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Nelson v. Runnels

IN THE UNITED STATES DISTRICT COURT FOR THE EASTERN DISTRICT OF CALIFORNIA


August 27, 2009

RAYMOND PAUL NELSON, PLAINTIFF,
v.
D.L. RUNNELS, ET AL., DEFENDANTS.

ORDER

Plaintiff is a state prisoner proceeding pro se and in forma pauperis with an action filed pursuant to 42 U.S.C. § 1983. Pending before the court are several of plaintiff's motions.

First, plaintiff has filed two virtually identical motions for appointment of counsel. As the court has previously advised plaintiff, the United States Supreme Court has ruled that district courts lack authority to require counsel to represent indigent prisoners in § 1983 cases. Mallard v. United States Dist. Court, 490 U.S. 296, 298 (1989). In certain exceptional circumstances, the district court may request the voluntary assistance of counsel pursuant to 28 U.S.C. § 1915(e)(1). Terrell v. Brewer, 935 F.2d 1015, 1017 (9th Cir. 1991); Wood v. Housewright, 900 F.2d 1332, 1335-36 (9th Cir. 1990).

The test for exceptional circumstances requires the court to evaluate the plaintiff's likelihood of success on the merits and the ability of the plaintiff to articulate his claims pro se in light of the complexity of the legal issues involved. See Wilborn v. Escalderon, 789 F.2d 1328, 1331 (9th Cir. 1986); Weygandt v. Look, 718 F.2d 952, 954 (9th Cir. 1983). Circumstances common to most prisoners, such as lack of legal education and limited law library access, do not establish exceptional circumstances that would warrant a request for voluntary assistance of counsel. In the present case, the court does not find the required exceptional circumstances.

Plaintiff has also filed a motion to obtain the attendance of certain incarcerated witnesses at trial. At this time, plaintiff's motion is premature. Discovery is still open, and the deadline for filing dispositive motions has not passed. After the court rules on any forthcoming dispositive motions or upon expiration of the time to file dispositive motions, the parties will be required to file pretrial statements. At that time, plaintiff may submit a motion making a particularized showing to obtain the attendance of incarcerated witnesses at trial.

Finally, plaintiff has filed a motion to compel further discovery in which he argues that defendants' responses to his first set of interrogatories are ineffective. Specifically, plaintiff argues that defendant Smith failed to adequately respond to his interrogatory number 8 and completely failed to respond to his interrogatory numbers 9 and 10. Plaintiff also argues that defendant Amero failed to adequately respond to interrogatory numbers 5, 6, 7, and 9. Plaintiff maintains that he is being prejudiced because the defendants are withholding information that would allow him to prove the allegations in this case. (Pl.'s Mot. to Compel. at 1-3.)

This court does not hold litigants proceeding pro se to the same standards that it holds attorneys. However, at a minimum, as the moving party plaintiff has the burden of informing the court which discovery requests are the subject of his motion to compel, which of defendants' responses are disputed, why he believes defendants' responses are deficient, why defendants' objections are not justified, and why the information he seeks through discovery is relevant to the prosecution of this action. See, e.g., Brooks v. Alameida, No. CIV S-03-2343 JAM EFB P, 2009 WL 331358 at *2 (E.D. Cal. Feb. 10, 2009) ("Without knowing which responses plaintiff seeks to compel or on what grounds, the court cannot grant plaintiff's motion."); Ellis v. Cambra, No. CIV F-02-5646 AWI SMS PC, 2008 WL 860523 at *4 (E.D. Cal. Mar. 27, 2008) ("Plaintiff must inform the court which discovery requests are the subject of his motion to compel, and, for each disputed response, inform the court why the information sought is relevant and why Defendant's objections are not justified.").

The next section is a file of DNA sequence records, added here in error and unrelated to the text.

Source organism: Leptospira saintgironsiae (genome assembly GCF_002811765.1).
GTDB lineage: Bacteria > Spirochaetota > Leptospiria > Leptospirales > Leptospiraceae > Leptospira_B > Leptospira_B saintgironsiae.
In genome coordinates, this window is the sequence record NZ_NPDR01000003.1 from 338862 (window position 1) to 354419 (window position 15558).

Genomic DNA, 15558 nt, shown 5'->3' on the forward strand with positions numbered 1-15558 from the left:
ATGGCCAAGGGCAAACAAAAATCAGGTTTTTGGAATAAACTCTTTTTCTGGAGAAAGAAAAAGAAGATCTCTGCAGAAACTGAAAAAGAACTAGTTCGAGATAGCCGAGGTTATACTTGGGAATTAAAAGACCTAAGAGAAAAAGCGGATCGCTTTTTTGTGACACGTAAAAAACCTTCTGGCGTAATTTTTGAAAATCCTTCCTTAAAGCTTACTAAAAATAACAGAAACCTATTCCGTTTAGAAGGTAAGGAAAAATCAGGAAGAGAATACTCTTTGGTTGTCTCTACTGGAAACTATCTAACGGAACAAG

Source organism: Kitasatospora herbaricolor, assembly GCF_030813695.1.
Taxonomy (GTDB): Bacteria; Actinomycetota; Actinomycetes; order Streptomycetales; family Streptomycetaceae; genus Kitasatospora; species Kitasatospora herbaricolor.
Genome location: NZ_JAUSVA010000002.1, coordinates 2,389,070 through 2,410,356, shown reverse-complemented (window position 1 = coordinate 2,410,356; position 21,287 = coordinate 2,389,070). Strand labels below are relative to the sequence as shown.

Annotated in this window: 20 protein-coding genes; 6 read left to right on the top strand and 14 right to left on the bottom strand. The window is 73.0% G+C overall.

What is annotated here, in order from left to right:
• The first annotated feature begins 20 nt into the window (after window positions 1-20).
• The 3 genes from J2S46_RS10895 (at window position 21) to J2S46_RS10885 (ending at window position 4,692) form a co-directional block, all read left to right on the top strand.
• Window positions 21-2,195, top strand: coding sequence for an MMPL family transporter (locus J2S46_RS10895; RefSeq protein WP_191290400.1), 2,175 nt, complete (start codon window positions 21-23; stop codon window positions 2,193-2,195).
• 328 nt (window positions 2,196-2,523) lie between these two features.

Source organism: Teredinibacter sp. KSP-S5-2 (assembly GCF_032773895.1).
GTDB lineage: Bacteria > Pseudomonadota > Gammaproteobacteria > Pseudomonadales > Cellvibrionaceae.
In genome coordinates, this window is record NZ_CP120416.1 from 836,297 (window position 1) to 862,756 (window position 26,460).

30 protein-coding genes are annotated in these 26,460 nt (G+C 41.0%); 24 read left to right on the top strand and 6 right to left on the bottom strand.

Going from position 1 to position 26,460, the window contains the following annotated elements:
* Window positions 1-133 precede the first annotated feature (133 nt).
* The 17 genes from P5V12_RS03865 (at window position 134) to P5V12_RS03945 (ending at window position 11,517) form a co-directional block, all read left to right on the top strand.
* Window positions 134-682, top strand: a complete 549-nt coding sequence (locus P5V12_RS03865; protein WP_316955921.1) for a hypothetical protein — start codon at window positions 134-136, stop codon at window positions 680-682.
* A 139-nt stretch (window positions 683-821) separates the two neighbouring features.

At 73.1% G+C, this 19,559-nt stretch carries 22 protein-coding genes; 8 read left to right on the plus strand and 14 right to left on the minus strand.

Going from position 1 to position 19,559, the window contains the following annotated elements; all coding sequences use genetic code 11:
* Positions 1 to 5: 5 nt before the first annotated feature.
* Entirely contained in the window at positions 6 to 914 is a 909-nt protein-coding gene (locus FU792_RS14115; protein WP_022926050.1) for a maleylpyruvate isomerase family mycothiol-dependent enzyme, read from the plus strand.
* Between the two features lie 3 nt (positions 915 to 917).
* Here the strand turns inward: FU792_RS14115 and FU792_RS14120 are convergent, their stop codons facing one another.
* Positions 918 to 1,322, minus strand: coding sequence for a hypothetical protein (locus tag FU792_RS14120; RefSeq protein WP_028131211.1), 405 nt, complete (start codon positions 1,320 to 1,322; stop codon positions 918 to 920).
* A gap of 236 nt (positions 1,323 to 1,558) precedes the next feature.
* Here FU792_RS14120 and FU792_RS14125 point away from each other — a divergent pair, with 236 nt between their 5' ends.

Here, plaintiff has not attached copies of his discovery requests or defendants' responses thereto to his motion to compel. Nor has plaintiff reproduced the above-mentioned interrogatories and defendants' responses thereto in his motion. Plaintiff is advised that the court is unable to rule on his motion to compel in its present form because it is not clear what plaintiff was asking for in his discovery requests or whether plaintiff's discovery requests were proper. It is also unclear how defendants' responded to plaintiff's discovery requests or why defendants' responses were inadequate, if at all. Accordingly, the court will deny plaintiff's motion without prejudice. Discovery is still open in this matter. Accordingly, plaintiff may file a renewed motion to compel in accordance with this order if he so desires.

The court notes that defendants did not file any opposition to plaintiff's motion to compel. Defense counsel is reminded that, under the court's May 23, 2008 order, all motions concerning discovery shall be briefed pursuant to Local Rule 78-230(m). Failure to oppose such a motion timely may be deemed a waiver of opposition to the motion.

Accordingly, IT IS HEREBY ORDERED that:

1. Plaintiff's June 2, 2009 and June 30, 2009 motions for appointment of counsel (Doc. Nos. 56 & 60) are denied;

2. Plaintiff's June 2, 2009 motion to obtain the attendance of certain incarcerated witnesses at trial (Doc. No. 57) is denied as premature; and

3. Plaintiff's June 2, 2009 motion to compel (Doc. No. 58) is denied without prejudice.

20090827

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